Purpose — This chapter describes the process used to empirically link the concepts of transport disadvantage, social exclusion and well-being. It fills three important gaps in the research literature: (1) the empirical limitations in measuring the relationship between transport disadvantage and social exclusion, (2) the somewhat homogenous groups used in most studies of social exclusion and (3) the lack of integration with measures of well-being.
Methodology — Structural equation modelling (SEM) is a statistical methodology that examines the underlying structural relationship between variables and displays these relationships pictorially. The methods used to define and measure transport disadvantage, social exclusion and well-being are described. SEM uses principal component analyses to isolate underlying ‘latent’ variables (e.g. social exclusion) using measurable ‘observed’ variables (e.g. income, being employed or not). Regression techniques are then used to examine the structural relationships between these three variables.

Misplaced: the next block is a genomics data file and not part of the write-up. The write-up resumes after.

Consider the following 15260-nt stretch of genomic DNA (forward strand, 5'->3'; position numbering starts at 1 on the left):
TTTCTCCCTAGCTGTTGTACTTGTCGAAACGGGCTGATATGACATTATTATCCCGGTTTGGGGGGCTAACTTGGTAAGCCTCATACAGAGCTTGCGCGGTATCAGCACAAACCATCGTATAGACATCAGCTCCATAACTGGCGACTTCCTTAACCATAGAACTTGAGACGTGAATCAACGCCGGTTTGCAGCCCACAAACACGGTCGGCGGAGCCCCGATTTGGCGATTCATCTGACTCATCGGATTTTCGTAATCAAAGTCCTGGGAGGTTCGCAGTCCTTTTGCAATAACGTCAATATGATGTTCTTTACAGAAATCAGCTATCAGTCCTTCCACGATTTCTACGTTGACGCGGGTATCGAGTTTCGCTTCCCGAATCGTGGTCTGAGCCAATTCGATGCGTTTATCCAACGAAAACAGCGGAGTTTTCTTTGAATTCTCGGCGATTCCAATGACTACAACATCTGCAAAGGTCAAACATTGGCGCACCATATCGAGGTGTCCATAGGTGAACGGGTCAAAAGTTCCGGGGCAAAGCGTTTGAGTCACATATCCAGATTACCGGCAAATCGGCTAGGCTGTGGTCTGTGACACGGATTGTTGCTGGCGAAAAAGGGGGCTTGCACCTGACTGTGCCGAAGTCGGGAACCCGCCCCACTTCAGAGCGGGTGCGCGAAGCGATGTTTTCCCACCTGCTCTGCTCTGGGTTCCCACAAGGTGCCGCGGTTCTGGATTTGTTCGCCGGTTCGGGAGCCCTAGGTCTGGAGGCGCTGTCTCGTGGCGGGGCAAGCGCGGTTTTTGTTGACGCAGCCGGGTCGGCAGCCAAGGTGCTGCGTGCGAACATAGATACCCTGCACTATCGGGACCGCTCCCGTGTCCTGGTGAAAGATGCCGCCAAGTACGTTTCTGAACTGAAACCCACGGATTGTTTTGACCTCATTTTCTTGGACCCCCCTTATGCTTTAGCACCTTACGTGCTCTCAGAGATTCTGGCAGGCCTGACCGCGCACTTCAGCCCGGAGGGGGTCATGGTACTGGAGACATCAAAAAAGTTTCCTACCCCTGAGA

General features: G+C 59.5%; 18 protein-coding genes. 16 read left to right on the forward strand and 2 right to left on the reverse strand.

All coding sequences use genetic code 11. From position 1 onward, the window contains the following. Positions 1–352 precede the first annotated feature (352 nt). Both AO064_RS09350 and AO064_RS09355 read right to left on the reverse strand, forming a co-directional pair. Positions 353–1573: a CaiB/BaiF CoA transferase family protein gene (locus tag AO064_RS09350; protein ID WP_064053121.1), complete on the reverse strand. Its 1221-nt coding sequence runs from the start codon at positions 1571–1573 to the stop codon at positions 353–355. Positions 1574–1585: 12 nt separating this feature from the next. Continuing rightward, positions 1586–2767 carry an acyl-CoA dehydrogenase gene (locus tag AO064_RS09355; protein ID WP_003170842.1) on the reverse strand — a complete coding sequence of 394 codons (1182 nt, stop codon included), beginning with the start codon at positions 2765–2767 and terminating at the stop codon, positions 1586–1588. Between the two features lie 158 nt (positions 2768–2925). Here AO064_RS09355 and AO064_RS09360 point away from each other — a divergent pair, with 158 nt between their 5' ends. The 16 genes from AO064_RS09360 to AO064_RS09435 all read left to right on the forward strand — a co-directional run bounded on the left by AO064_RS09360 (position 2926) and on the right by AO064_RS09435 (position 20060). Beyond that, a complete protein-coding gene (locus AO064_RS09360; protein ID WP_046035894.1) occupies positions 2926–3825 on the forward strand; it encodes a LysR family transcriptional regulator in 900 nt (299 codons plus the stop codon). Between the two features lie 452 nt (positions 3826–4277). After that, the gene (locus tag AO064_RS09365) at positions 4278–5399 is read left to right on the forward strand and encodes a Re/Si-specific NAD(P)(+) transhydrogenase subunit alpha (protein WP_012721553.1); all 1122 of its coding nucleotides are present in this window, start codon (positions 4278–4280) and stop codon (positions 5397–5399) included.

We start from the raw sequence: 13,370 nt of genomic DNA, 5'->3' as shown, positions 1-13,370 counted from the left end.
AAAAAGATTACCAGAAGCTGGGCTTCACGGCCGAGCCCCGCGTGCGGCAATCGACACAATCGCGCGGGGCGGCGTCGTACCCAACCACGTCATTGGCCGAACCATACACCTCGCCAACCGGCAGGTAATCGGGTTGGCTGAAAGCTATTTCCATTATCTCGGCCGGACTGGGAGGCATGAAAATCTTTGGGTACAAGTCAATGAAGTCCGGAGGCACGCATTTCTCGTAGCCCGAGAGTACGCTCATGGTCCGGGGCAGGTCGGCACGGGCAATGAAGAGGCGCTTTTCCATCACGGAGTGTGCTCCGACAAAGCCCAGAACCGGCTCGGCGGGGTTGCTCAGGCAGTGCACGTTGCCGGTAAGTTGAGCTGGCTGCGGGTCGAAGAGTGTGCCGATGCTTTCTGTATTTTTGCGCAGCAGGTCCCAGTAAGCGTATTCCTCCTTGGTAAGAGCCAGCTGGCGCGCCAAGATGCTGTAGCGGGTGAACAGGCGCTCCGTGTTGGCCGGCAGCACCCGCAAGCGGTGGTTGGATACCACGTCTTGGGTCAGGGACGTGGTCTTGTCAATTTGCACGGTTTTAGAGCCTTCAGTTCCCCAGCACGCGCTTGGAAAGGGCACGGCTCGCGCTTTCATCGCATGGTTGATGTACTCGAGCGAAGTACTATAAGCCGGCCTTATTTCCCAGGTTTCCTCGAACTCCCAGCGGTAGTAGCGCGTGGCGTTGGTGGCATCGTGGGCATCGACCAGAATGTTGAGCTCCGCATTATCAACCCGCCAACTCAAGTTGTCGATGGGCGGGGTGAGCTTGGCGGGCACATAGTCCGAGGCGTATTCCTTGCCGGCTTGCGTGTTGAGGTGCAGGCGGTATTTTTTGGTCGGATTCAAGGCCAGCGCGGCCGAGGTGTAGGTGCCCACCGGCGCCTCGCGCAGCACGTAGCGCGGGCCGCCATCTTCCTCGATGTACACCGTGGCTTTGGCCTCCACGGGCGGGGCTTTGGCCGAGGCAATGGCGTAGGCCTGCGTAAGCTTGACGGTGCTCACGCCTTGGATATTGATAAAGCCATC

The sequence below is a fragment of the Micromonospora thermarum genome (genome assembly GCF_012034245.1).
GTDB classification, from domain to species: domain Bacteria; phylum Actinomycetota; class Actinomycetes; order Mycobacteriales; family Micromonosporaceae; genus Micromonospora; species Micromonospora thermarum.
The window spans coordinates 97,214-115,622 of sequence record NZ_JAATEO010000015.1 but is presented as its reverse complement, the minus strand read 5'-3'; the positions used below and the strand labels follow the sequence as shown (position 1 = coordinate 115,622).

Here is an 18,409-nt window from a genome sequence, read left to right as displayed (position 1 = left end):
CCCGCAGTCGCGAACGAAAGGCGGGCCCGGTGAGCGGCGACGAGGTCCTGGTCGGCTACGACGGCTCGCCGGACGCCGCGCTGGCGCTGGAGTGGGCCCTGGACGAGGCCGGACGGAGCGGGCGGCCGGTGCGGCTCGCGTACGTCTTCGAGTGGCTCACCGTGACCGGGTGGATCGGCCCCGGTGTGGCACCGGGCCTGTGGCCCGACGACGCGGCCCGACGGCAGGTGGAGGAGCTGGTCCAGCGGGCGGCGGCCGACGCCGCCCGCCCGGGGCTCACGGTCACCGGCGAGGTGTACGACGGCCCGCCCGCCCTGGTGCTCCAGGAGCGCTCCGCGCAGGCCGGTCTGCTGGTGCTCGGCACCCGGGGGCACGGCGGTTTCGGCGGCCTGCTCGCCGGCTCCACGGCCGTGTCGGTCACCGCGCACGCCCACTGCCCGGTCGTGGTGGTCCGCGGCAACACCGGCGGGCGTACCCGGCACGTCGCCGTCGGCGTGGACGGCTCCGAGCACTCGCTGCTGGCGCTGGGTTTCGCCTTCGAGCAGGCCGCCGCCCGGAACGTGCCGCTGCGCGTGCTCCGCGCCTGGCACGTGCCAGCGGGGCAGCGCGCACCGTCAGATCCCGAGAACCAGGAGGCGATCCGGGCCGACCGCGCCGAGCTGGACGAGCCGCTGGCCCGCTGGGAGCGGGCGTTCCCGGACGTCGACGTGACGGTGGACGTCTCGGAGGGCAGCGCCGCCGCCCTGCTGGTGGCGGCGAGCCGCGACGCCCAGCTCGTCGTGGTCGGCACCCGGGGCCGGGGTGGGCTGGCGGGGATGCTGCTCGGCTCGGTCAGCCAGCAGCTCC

Findings — Modelling of the hypothesised relationships between the three variables showed a good statistical fit. The link between transport disadvantage and social exclusions was of a medium–small size (0.28) and statistically significant. Social exclusion had a larger and statistically significant negative impact on well-being (−0.73). Transport disadvantage also had a small but direct negative impact on well-being (−0.15).
Delbosc, A. and Currie, G. (2011), "Piecing it Together: A Structural Equation Model of Transport, Social Exclusion and Well-Being", Currie, G. (Ed.) New Perspectives and Methods in Transport and Social Exclusion Research, Emerald Group Publishing Limited, Leeds, pp. 157-167. https://doi.org/10.1108/9781780522012-011
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